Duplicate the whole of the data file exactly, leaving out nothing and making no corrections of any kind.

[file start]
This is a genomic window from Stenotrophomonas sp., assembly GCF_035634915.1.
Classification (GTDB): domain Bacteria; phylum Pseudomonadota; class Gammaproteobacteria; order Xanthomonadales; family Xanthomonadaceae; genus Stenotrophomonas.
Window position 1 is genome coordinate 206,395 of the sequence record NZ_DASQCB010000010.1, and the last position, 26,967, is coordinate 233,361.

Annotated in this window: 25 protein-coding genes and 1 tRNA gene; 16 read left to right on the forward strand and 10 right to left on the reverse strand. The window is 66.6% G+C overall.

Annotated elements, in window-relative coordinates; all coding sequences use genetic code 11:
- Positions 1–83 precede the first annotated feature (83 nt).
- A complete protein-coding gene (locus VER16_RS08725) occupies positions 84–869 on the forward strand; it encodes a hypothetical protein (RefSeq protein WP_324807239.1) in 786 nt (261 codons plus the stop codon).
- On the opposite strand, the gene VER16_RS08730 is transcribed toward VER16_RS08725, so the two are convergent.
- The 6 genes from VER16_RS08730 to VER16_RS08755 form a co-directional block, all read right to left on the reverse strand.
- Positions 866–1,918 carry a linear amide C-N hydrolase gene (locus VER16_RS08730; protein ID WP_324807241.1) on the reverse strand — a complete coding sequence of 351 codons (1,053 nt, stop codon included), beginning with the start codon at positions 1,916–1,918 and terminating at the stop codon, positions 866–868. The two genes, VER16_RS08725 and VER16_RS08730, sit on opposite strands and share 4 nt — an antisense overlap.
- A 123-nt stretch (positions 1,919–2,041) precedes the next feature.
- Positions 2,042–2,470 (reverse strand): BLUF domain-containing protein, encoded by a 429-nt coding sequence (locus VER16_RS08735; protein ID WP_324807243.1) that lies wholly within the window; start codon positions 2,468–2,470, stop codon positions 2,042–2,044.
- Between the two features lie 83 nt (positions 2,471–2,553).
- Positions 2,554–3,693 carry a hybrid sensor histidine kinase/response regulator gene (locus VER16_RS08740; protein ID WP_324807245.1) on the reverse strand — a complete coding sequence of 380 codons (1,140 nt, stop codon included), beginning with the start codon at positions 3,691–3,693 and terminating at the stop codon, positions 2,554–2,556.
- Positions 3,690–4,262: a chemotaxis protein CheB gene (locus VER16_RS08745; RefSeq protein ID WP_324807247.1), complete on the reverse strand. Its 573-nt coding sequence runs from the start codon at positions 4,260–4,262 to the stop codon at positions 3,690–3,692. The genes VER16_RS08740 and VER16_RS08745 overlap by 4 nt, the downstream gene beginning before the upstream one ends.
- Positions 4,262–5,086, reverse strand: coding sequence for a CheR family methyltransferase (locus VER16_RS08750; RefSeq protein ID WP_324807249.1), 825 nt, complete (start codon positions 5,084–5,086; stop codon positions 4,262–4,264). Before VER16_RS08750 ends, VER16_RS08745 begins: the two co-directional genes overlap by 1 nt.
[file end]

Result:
This is a genomic window from Stenotrophomonas sp., assembly GCF_035634915.1.
Classification (GTDB): domain Bacteria; phylum Pseudomonadota; class Gammaproteobacteria; order Xanthomonadales; family Xanthomonadaceae; genus Stenotrophomonas.
Window position 1 is genome coordinate 206,395 of the sequence record NZ_DASQCB010000010.1, and the last position, 26,967, is coordinate 233,361.

Annotated in this window: 25 protein-coding genes and 1 tRNA gene; 16 read left to right on the forward strand and 10 right to left on the reverse strand. The window is 66.6% G+C overall.

Annotated elements, in window-relative coordinates; all coding sequences use genetic code 11:
- Positions 1–83 precede the first annotated feature (83 nt).
- A complete protein-coding gene (locus VER16_RS08725) occupies positions 84–869 on the forward strand; it encodes a hypothetical protein (RefSeq protein WP_324807239.1) in 786 nt (261 codons plus the stop codon).
- On the opposite strand, the gene VER16_RS08730 is transcribed toward VER16_RS08725, so the two are convergent.
- The 6 genes from VER16_RS08730 to VER16_RS08755 form a co-directional block, all read right to left on the reverse strand.
- Positions 866–1,918 carry a linear amide C-N hydrolase gene (locus VER16_RS08730; protein ID WP_324807241.1) on the reverse strand — a complete coding sequence of 351 codons (1,053 nt, stop codon included), beginning with the start codon at positions 1,916–1,918 and terminating at the stop codon, positions 866–868. The two genes, VER16_RS08725 and VER16_RS08730, sit on opposite strands and share 4 nt — an antisense overlap.
- A 123-nt stretch (positions 1,919–2,041) precedes the next feature.
- Positions 2,042–2,470 (reverse strand): BLUF domain-containing protein, encoded by a 429-nt coding sequence (locus VER16_RS08735; protein ID WP_324807243.1) that lies wholly within the window; start codon positions 2,468–2,470, stop codon positions 2,042–2,044.
- Between the two features lie 83 nt (positions 2,471–2,553).
- Positions 2,554–3,693 carry a hybrid sensor histidine kinase/response regulator gene (locus VER16_RS08740; protein ID WP_324807245.1) on the reverse strand — a complete coding sequence of 380 codons (1,140 nt, stop codon included), beginning with the start codon at positions 3,691–3,693 and terminating at the stop codon, positions 2,554–2,556.
- Positions 3,690–4,262: a chemotaxis protein CheB gene (locus VER16_RS08745; RefSeq protein ID WP_324807247.1), complete on the reverse strand. Its 573-nt coding sequence runs from the start codon at positions 4,260–4,262 to the stop codon at positions 3,690–3,692. The genes VER16_RS08740 and VER16_RS08745 overlap by 4 nt, the downstream gene beginning before the upstream one ends.
- Positions 4,262–5,086, reverse strand: coding sequence for a CheR family methyltransferase (locus VER16_RS08750; RefSeq protein ID WP_324807249.1), 825 nt, complete (start codon positions 5,084–5,086; stop codon positions 4,262–4,264). Before VER16_RS08750 ends, VER16_RS08745 begins: the two co-directional genes overlap by 1 nt.